In agreement with Forbes, ‘The sad reality is that people could [and are suffering] as the direct result of a healthcare cyberattack. The only positive outcomes here are that a tragedy would force the healthcare industry to shore up its defences and make law enforcement more aggressive in pursuing cybercriminals.’
Recommendations to Organisations to Mitigate Attacks
- Enforce multifactor authentication for everything, for all employees.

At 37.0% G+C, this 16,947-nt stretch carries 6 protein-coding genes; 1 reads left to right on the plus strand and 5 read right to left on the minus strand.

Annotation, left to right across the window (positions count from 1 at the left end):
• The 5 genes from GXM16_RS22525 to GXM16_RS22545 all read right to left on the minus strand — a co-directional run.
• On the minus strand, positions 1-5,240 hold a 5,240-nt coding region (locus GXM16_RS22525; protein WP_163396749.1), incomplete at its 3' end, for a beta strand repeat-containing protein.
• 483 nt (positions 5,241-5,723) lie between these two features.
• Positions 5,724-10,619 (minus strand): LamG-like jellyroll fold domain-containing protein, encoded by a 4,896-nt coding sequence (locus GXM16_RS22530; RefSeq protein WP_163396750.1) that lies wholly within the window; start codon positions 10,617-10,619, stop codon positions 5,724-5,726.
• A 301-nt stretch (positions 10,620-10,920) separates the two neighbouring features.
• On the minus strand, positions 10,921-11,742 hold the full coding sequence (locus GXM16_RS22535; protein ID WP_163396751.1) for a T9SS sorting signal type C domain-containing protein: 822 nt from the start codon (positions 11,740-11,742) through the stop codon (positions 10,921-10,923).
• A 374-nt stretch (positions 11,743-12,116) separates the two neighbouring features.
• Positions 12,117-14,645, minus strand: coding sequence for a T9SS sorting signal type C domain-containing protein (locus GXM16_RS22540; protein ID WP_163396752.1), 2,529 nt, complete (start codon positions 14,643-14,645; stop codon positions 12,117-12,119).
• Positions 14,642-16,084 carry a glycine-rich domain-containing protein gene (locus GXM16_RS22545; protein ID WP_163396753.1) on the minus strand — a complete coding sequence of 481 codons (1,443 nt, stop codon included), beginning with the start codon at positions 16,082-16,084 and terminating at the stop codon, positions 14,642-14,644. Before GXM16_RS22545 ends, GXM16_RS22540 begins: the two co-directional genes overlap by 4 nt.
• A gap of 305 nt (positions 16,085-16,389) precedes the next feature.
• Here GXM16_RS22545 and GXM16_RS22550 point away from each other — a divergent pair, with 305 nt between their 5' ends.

- Update and manage passwords throughout the organisation. Change them frequently and use different passwords for each account.
- Enforce access policies based on risk levels.
- Ensure IoT devices are set up properly and that training is provided to ALL on securing devices, including portable devices outside of the network.
For more information, or if you think you have been the victim of a cyber-attack, contact our incident response team at SecurityHQ.
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Authors: Eleanor Barlow, Content Manager, SecurityHQ